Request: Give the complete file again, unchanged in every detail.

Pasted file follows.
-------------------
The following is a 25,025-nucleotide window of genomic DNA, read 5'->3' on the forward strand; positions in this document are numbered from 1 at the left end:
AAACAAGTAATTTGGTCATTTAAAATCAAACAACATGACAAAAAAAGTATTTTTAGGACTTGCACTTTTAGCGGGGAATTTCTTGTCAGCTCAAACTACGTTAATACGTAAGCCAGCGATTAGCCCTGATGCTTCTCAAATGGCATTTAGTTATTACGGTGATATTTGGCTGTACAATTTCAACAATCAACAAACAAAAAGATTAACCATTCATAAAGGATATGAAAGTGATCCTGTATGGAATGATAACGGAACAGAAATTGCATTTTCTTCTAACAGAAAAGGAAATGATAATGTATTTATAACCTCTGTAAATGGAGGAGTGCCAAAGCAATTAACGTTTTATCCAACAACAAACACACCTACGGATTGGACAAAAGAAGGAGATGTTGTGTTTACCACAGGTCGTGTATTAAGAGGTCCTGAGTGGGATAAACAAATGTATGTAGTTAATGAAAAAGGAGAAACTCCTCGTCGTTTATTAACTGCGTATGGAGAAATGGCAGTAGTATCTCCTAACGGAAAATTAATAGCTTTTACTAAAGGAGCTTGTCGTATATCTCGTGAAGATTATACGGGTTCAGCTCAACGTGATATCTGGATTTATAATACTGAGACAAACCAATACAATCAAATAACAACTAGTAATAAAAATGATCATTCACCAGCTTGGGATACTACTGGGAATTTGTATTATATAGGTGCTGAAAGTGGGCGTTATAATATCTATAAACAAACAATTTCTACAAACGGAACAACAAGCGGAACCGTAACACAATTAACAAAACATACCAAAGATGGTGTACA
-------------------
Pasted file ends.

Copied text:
The following is a 25,025-nucleotide window of genomic DNA, read 5'->3' on the forward strand; positions in this document are numbered from 1 at the left end:
AAACAAGTAATTTGGTCATTTAAAATCAAACAACATGACAAAAAAAGTATTTTTAGGACTTGCACTTTTAGCGGGGAATTTCTTGTCAGCTCAAACTACGTTAATACGTAAGCCAGCGATTAGCCCTGATGCTTCTCAAATGGCATTTAGTTATTACGGTGATATTTGGCTGTACAATTTCAACAATCAACAAACAAAAAGATTAACCATTCATAAAGGATATGAAAGTGATCCTGTATGGAATGATAACGGAACAGAAATTGCATTTTCTTCTAACAGAAAAGGAAATGATAATGTATTTATAACCTCTGTAAATGGAGGAGTGCCAAAGCAATTAACGTTTTATCCAACAACAAACACACCTACGGATTGGACAAAAGAAGGAGATGTTGTGTTTACCACAGGTCGTGTATTAAGAGGTCCTGAGTGGGATAAACAAATGTATGTAGTTAATGAAAAAGGAGAAACTCCTCGTCGTTTATTAACTGCGTATGGAGAAATGGCAGTAGTATCTCCTAACGGAAAATTAATAGCTTTTACTAAAGGAGCTTGTCGTATATCTCGTGAAGATTATACGGGTTCAGCTCAACGTGATATCTGGATTTATAATACTGAGACAAACCAATACAATCAAATAACAACTAGTAATAAAAATGATCATTCACCAGCTTGGGATACTACTGGGAATTTGTATTATATAGGTGCTGAAAGTGGGCGTTATAATATCTATAAACAAACAATTTCTACAAACGGAACAACAAGCGGAACCGTAACACAATTAACAAAACATACCAAAGATGGTGTACA